Some years ago, I went on one of those tourist-trap boats on the Thames. The guide kept up the usual cheery chatter, and one of the pieces of “information” he gave us was that the word wharf is actually an acronym, standing for Ware House At River Front. I was immediately dubious about that, and sure enough, when I checked, I found that it actually comes from the Anglo-Saxon word hwearf, meaning much the same as the modern word.
It’s possible that the acronym began as a mnemonic (it’s not an easy word to remember how to spell) but somewhere along the line that was forgotten and it got taken as the word’s origin. That’s unlikely anyway, since using acronyms as words is a relatively modern phenomenon.
Folk etymology is everywhere, though, and people will insist on telling you completely invented origins for words which they believe implicitly. Another often claimed to be an acronym is news, for North East West South (presumably because the more common order would result in the word nsew). In fact, it’s more prosaic than that. The word quite literally means “new things”, as when we ask someone “What’s new?”
It’s very easy, too, to make assumptions about words that seem similar, especially when the meanings are compatible too, but that doesn’t always prove a connection. The number of possible sound-combinations isn’t infinite, and some will appear in languages all over the world. The problem is, they’ve often come to that point by very different routes.
A while ago, someone on an online forum claimed that the word devil is (not might be, but is) related to the Sanskrit word devi, meaning a lesser god. On the face of it, that’s entirely possible: it wouldn’t be the only time the gods of one religion have been turned into the devils of another.
Except that it isn’t true. A brief look at the history of devil shows that it comes from the Old English deofol, and that derives from the Latin diabolus and the Greek diabolos, from which we get diabolic (trust me: b and f really are closely related sounds). The original word means an accuser or slanderer, and clearly has no connection with the Sanskrit word.
This kind of thing even happens within the same language. It can produce good puns: for instance, if we think of rock music as something to do with stones (as Dylan said, everybody – especially rock musicians – must get stoned). However, where rock as in stone comes from French roche and Latin rocca, rock meaning sway (which is how the music got its name) is a Germanic word, roccian in Old English. No connection whatsoever.
On the other hand, the opposite can sometimes happen, and the most bizarre links can exist between apparently unconnected versions of the same letter-jumble. One of my favourites is check. This has numerous different meanings: to make sure something’s OK, to stop something’s progress, a pattern of squares or (spelt cheque here in Britain) a bank’s promissory note, as well as several others.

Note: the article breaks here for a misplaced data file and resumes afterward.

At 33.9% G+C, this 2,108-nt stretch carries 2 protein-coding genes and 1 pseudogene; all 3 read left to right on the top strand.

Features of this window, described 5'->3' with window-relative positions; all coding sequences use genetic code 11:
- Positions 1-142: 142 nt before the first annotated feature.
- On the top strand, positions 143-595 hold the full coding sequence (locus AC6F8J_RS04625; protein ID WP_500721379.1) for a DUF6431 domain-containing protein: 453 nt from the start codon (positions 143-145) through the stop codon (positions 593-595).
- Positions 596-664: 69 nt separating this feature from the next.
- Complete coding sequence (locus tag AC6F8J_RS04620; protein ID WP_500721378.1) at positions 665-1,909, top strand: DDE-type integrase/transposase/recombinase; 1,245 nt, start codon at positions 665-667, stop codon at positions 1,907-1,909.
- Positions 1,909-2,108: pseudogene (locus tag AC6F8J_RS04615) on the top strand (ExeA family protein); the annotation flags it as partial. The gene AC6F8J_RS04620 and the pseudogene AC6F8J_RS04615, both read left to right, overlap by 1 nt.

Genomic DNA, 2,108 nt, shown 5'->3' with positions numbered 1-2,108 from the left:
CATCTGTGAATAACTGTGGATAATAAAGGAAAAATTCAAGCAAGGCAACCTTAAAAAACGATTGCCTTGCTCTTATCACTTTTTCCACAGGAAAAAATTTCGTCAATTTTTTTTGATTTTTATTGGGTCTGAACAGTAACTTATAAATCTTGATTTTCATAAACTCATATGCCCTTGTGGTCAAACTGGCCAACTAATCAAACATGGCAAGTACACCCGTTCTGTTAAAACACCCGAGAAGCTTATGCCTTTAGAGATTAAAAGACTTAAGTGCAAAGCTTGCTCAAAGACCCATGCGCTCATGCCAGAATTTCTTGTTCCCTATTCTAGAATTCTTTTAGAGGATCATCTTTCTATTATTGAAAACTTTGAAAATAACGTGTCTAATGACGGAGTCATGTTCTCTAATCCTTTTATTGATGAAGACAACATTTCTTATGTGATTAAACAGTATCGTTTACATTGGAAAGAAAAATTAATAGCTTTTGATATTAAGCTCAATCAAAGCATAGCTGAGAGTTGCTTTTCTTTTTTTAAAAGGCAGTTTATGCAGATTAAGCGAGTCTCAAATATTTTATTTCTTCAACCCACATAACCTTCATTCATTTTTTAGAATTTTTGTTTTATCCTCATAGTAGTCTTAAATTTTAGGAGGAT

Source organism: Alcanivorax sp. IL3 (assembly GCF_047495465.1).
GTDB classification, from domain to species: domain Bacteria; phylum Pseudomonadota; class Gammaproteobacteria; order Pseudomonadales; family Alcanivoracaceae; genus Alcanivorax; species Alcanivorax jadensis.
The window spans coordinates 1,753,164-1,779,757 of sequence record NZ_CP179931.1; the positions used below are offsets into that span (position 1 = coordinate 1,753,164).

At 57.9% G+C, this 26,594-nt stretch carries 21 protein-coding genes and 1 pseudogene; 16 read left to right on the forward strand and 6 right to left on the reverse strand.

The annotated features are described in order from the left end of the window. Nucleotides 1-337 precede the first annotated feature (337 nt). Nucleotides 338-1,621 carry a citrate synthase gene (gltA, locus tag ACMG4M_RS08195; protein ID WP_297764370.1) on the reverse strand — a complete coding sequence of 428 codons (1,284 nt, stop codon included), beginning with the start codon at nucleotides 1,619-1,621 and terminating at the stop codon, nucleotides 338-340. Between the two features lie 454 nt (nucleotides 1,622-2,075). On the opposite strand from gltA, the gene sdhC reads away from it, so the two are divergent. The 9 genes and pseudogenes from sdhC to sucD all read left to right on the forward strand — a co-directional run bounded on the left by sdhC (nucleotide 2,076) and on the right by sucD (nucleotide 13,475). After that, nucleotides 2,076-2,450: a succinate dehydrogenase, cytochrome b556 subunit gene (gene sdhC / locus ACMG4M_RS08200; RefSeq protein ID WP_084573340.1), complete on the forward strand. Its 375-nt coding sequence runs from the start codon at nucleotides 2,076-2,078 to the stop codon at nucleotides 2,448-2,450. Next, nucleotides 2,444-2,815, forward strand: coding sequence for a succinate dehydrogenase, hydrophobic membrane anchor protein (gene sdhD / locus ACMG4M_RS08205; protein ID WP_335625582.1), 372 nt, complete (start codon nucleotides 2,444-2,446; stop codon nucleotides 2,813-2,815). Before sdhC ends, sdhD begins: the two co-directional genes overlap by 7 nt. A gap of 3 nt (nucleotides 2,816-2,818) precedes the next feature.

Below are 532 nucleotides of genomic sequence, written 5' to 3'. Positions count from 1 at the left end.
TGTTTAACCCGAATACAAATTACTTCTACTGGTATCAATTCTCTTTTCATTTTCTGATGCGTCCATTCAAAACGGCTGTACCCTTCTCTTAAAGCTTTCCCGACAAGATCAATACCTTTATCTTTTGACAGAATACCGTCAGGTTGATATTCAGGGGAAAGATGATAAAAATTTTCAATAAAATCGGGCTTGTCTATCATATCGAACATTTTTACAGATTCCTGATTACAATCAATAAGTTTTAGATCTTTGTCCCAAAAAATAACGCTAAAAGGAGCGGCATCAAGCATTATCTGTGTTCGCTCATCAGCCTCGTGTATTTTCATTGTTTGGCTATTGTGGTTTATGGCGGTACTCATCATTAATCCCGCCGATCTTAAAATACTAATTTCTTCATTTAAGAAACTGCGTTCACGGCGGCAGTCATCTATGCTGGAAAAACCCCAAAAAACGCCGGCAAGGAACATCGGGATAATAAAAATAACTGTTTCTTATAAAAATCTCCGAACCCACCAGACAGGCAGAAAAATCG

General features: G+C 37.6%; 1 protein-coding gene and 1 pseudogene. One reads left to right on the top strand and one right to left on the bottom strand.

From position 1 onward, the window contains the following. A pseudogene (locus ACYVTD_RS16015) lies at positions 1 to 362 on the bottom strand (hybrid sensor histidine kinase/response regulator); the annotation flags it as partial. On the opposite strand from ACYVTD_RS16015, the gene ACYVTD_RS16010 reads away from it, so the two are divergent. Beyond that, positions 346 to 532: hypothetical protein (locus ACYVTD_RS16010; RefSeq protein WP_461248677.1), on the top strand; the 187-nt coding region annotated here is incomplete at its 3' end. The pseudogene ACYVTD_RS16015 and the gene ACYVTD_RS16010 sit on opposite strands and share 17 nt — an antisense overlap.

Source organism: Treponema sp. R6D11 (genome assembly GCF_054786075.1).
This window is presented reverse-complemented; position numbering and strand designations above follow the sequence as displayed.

Which makes it more surprising that they all derive from exactly the same source: the Persian word for king, usually rendered as shah. It entered the English language via its use in chess – when you call out check, you’re essentially saying “look to your king”, while checkmate means “the king is dead”. All the other meanings are ultimately references to or metaphors for some aspect of chess or of putting the king in check.
This happened because words change their meanings through the centuries, sometimes causing confusion. We all know, and usually accept without thought, the saying “the exception that proves the rule”, without considering that it’s absurd. After all, an exception to a rule challenges the rule, rather than confirms it.
But that’s precisely what the saying really means. The word prove used to mean test (it’s still found in that sense in military proving grounds) and the expression means that an exception tests whether a rule is still valid – not a confirmation, but still a valuable scientific process.
For example, we have a rule that says “An object will fall to the ground when it’s suspended in mid-air.” “Ah,” someone objects, “but when I threw a stone, it went up, not down.” You then explain at length the precise difference between suspending and throwing, possibly demonstrating both with the objector. The rule is neither tested nor affected.
“Ah,” says someone else, “but I suspended (not threw) a balloon in the air, and that floated up.”
This is a much more valid objection, and we actually have to rephrase the rule to say “An object that’s heavier than air will fall to the ground when it’s suspended in mid-air.” The original rule has been proved in the old sense, but definitely not proved in the new sense.
Ultimately, of course, it’s not a big deal if someone misunderstands the origin of a word. The problem is the internet. The flip-side of having all the information we might need at our fingertips is that it’s not all true, and once something’s been stated as fact online, it can be incredibly difficult to convince people that they shouldn’t believe it.
There’s a very simple answer to this: get a good dictionary, whether it’s on your bookshelf or on your computer. And I mean a GOOD dictionary, not joebloggsonlinedikshonary.com. Something like the Oxford or Collins Dictionaries (or I imagine Merriam Webster if you’re in America) will give the source of each word, as far as it’s known, at the end of the entry. Five minutes with the Concise Oxford Dictionary would have told you everything I’ve put in this article, and a great deal more.
You too can be an etymologist, instead of a folk etymologist.